Part of the publishers’ series on immigration and migration, this nonfiction treatment of the subject would be welcomed by schools and libraries, as well as children who want to do some personal research. In addition to clearly written text, it contains photographs, informative sidebars, a glossary, an index, a list of primary sources and a link to updated websites provided by the publisher.
Readers learn about the uncomfortable shipboard trip, the Castle Garden or Ellis Island experience, the search for work and housing, immigrant aid societies, developing communities and hope for the future. The title, though, is broader than the actual subject matter covered.
The book details the anti-Semitism faced by Russian-Jewish immigrants to the United States escaping the pogroms and persecutions of the time period. While this group was large and sociologically important, Russian Jews were not the only Jewish immigrants of the time and not the only Jews facing anti-Semitism. The fact that the book covers Russian Jews only should have been specified in the title. Many Jews who immigrated during the time period looked nothing like the Jews portrayed in these photographs and were culturally dissimilar to the Russian Jews.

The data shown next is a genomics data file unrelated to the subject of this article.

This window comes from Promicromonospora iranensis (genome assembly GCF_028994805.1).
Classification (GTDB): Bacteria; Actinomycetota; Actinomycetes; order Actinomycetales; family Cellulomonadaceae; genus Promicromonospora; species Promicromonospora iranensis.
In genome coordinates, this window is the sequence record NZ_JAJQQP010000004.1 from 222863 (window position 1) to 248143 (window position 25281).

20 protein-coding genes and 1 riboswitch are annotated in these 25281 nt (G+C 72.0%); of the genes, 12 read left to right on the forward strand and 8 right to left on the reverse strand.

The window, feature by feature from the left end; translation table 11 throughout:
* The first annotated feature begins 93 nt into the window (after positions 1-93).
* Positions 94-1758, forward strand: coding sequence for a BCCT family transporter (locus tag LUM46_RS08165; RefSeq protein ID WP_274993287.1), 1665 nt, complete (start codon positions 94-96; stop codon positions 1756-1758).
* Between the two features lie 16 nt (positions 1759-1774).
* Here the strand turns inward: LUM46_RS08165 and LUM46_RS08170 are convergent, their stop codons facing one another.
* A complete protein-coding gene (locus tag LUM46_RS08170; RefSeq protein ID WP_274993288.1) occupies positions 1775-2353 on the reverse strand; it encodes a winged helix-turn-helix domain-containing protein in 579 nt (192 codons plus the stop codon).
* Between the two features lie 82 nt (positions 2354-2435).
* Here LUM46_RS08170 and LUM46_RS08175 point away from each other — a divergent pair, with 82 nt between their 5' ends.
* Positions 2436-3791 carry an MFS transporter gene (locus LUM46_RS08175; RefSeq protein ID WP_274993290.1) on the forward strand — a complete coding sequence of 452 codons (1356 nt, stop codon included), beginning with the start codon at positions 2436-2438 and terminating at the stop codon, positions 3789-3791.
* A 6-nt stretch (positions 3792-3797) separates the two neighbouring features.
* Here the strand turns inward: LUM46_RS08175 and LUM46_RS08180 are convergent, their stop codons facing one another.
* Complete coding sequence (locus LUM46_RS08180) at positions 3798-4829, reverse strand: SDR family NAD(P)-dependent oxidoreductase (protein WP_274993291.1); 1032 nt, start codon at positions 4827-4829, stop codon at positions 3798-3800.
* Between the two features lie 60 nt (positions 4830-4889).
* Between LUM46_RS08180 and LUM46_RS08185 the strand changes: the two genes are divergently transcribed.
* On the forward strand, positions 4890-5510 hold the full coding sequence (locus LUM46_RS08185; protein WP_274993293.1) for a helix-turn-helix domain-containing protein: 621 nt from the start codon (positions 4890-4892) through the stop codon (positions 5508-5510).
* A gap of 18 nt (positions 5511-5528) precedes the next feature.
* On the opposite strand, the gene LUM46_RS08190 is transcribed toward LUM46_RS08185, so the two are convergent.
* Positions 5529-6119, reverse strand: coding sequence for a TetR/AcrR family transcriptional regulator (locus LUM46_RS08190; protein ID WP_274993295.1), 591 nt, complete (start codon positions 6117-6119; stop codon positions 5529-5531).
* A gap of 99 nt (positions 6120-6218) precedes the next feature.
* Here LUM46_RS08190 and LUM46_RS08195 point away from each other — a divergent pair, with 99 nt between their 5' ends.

If used in conjunction with other sources to balance the misimpression that this group represents the entirety of the Jewish immigration, this can be a resource for schools, libraries and children ages 8 – 12 who want to learn more about the time period and the anti-Semitism and Jewish life of the era.
Michal Hoschander Malen is the editor of Jewish Book Council’s young adult and children’s book reviews. A former librarian, she has lectured on topics relating to literacy, run book clubs, and loves to read aloud to her grandchildren.